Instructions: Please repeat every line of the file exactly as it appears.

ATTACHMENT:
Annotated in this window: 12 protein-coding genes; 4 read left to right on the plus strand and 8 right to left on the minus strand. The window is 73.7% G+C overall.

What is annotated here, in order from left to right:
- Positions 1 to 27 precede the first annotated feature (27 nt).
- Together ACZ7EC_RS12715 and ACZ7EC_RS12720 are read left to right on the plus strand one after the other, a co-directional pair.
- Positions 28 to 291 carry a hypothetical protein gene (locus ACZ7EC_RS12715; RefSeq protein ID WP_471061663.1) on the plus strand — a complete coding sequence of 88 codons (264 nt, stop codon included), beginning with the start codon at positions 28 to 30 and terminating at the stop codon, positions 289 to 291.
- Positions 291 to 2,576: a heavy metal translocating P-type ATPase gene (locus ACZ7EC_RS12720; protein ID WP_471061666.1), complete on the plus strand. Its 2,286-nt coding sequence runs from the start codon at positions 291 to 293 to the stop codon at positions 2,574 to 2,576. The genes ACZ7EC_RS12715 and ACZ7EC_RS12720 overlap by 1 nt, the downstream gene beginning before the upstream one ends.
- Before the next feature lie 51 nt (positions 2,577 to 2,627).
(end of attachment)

Annotated in this window: 12 protein-coding genes; 4 read left to right on the plus strand and 8 right to left on the minus strand. The window is 73.7% G+C overall.

What is annotated here, in order from left to right:
- Positions 1 to 27 precede the first annotated feature (27 nt).
- Together ACZ7EC_RS12715 and ACZ7EC_RS12720 are read left to right on the plus strand one after the other, a co-directional pair.
- Positions 28 to 291 carry a hypothetical protein gene (locus ACZ7EC_RS12715; RefSeq protein ID WP_471061663.1) on the plus strand — a complete coding sequence of 88 codons (264 nt, stop codon included), beginning with the start codon at positions 28 to 30 and terminating at the stop codon, positions 289 to 291.
- Positions 291 to 2,576: a heavy metal translocating P-type ATPase gene (locus ACZ7EC_RS12720; protein ID WP_471061666.1), complete on the plus strand. Its 2,286-nt coding sequence runs from the start codon at positions 291 to 293 to the stop codon at positions 2,574 to 2,576. The genes ACZ7EC_RS12715 and ACZ7EC_RS12720 overlap by 1 nt, the downstream gene beginning before the upstream one ends.
- Before the next feature lie 51 nt (positions 2,577 to 2,627).